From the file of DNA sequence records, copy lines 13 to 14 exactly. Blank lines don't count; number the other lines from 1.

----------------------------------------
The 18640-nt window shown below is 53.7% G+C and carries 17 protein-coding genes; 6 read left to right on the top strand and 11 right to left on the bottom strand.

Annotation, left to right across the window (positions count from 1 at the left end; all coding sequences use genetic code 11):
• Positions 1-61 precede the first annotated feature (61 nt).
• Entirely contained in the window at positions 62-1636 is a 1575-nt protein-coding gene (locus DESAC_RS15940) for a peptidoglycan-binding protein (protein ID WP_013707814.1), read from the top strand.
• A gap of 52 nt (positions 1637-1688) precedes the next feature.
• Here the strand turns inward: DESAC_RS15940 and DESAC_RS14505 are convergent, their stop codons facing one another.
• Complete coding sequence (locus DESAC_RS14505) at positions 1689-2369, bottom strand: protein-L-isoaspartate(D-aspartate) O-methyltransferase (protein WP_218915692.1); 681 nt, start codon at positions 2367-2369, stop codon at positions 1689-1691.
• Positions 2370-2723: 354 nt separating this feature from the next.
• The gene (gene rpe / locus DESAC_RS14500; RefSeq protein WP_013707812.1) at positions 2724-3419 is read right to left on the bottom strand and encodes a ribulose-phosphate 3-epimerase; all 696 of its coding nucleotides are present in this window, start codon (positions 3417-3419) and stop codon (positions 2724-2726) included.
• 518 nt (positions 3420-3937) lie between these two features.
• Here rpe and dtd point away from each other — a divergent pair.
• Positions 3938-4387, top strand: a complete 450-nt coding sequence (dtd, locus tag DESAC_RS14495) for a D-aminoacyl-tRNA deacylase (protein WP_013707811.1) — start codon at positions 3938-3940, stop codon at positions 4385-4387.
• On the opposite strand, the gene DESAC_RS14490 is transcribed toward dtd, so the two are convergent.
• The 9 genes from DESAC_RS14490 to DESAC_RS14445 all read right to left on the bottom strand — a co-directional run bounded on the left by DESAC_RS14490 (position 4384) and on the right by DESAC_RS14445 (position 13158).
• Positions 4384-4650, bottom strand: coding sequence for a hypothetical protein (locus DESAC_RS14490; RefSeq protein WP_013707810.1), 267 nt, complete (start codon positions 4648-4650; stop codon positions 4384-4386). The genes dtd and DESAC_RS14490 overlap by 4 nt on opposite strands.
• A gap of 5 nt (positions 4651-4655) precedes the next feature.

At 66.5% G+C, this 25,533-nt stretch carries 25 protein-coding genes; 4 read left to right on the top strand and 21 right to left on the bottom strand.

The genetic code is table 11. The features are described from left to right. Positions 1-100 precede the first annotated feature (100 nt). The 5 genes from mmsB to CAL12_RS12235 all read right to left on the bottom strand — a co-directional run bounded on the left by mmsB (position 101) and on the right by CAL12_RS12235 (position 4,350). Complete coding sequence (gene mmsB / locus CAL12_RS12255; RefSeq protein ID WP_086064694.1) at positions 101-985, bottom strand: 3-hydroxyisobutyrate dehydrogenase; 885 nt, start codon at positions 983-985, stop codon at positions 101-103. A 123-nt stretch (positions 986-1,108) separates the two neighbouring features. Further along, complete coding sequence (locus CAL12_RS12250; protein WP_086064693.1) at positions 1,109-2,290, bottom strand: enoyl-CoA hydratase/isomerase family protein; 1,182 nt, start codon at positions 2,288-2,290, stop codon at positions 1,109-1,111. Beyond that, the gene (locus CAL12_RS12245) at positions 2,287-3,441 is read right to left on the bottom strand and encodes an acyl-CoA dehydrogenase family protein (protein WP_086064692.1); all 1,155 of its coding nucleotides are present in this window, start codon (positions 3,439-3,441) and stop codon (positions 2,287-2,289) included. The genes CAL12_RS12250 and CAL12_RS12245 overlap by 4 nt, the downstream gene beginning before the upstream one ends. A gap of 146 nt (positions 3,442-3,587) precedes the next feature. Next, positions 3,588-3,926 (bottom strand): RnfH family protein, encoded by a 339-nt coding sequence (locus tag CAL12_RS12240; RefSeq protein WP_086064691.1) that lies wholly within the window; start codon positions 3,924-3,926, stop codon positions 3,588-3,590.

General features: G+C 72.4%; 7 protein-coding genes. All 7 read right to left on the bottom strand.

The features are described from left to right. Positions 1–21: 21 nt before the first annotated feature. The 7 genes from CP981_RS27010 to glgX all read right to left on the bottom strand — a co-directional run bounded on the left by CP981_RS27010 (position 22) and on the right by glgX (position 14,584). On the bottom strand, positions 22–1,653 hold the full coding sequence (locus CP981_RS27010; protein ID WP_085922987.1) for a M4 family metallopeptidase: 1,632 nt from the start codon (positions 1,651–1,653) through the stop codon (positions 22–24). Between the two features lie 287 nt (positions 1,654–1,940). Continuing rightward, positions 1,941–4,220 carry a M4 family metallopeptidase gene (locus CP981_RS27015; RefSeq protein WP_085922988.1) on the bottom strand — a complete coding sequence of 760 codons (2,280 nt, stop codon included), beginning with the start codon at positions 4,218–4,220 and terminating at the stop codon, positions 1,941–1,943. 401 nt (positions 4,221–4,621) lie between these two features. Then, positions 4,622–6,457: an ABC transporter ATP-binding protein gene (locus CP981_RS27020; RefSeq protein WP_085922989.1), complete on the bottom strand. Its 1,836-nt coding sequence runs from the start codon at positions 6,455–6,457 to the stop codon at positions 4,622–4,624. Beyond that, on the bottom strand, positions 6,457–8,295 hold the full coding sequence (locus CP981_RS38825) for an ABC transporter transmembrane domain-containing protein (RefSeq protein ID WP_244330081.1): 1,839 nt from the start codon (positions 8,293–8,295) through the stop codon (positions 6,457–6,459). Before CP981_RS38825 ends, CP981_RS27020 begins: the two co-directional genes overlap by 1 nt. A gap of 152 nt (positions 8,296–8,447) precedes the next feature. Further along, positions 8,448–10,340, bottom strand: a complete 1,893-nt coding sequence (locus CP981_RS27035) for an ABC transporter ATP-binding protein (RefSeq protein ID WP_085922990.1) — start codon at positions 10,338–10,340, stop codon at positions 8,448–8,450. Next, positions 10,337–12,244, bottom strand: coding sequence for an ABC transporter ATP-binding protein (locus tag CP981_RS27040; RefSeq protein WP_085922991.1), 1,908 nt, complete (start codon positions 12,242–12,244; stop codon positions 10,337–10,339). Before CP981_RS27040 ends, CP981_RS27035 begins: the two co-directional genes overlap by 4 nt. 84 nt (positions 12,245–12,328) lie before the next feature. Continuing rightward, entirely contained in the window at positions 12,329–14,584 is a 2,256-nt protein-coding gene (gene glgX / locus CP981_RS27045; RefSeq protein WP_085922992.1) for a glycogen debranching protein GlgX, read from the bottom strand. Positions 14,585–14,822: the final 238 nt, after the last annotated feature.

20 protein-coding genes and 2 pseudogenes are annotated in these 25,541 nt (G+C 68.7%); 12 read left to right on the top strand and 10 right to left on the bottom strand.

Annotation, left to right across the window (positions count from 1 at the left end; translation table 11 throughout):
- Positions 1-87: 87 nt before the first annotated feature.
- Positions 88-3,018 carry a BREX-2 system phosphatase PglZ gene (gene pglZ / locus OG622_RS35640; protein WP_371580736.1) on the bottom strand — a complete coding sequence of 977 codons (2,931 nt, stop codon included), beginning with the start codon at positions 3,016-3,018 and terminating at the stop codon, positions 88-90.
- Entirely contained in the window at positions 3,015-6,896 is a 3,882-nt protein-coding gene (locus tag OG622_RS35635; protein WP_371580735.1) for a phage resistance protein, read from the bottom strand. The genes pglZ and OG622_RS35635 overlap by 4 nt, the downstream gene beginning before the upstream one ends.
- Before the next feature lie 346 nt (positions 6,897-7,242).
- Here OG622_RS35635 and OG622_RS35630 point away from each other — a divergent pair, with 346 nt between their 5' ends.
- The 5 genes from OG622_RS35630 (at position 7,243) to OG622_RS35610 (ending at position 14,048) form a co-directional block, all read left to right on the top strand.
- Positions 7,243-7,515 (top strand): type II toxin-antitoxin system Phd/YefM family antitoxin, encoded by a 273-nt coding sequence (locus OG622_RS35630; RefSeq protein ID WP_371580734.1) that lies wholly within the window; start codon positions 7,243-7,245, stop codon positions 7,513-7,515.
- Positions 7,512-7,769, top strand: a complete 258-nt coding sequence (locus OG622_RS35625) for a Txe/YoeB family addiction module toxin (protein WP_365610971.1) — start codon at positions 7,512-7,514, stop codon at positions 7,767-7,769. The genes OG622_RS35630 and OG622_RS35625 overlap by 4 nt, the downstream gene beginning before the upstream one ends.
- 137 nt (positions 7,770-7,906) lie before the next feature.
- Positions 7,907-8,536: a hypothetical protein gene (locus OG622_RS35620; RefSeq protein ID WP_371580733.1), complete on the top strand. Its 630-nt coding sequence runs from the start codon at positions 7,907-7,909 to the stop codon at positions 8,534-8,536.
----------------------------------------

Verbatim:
• On the opposite strand, the gene DESAC_RS14490 is transcribed toward dtd, so the two are convergent.
• The 9 genes from DESAC_RS14490 to DESAC_RS14445 all read right to left on the bottom strand — a co-directional run bounded on the left by DESAC_RS14490 (position 4384) and on the right by DESAC_RS14445 (position 13158).